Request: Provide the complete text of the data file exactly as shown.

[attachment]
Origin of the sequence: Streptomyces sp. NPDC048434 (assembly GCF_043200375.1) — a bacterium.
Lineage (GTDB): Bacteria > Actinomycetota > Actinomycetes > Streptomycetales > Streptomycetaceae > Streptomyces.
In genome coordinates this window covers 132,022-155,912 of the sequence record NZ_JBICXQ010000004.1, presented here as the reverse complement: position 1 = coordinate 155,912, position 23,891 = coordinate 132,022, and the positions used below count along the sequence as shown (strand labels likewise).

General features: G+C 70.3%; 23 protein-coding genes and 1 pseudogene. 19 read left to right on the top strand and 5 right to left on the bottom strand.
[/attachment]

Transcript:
Origin of the sequence: Streptomyces sp. NPDC048434 (assembly GCF_043200375.1) — a bacterium.
Lineage (GTDB): Bacteria > Actinomycetota > Actinomycetes > Streptomycetales > Streptomycetaceae > Streptomyces.
In genome coordinates this window covers 132,022-155,912 of the sequence record NZ_JBICXQ010000004.1, presented here as the reverse complement: position 1 = coordinate 155,912, position 23,891 = coordinate 132,022, and the positions used below count along the sequence as shown (strand labels likewise).

General features: G+C 70.3%; 23 protein-coding genes and 1 pseudogene. 19 read left to right on the top strand and 5 right to left on the bottom strand.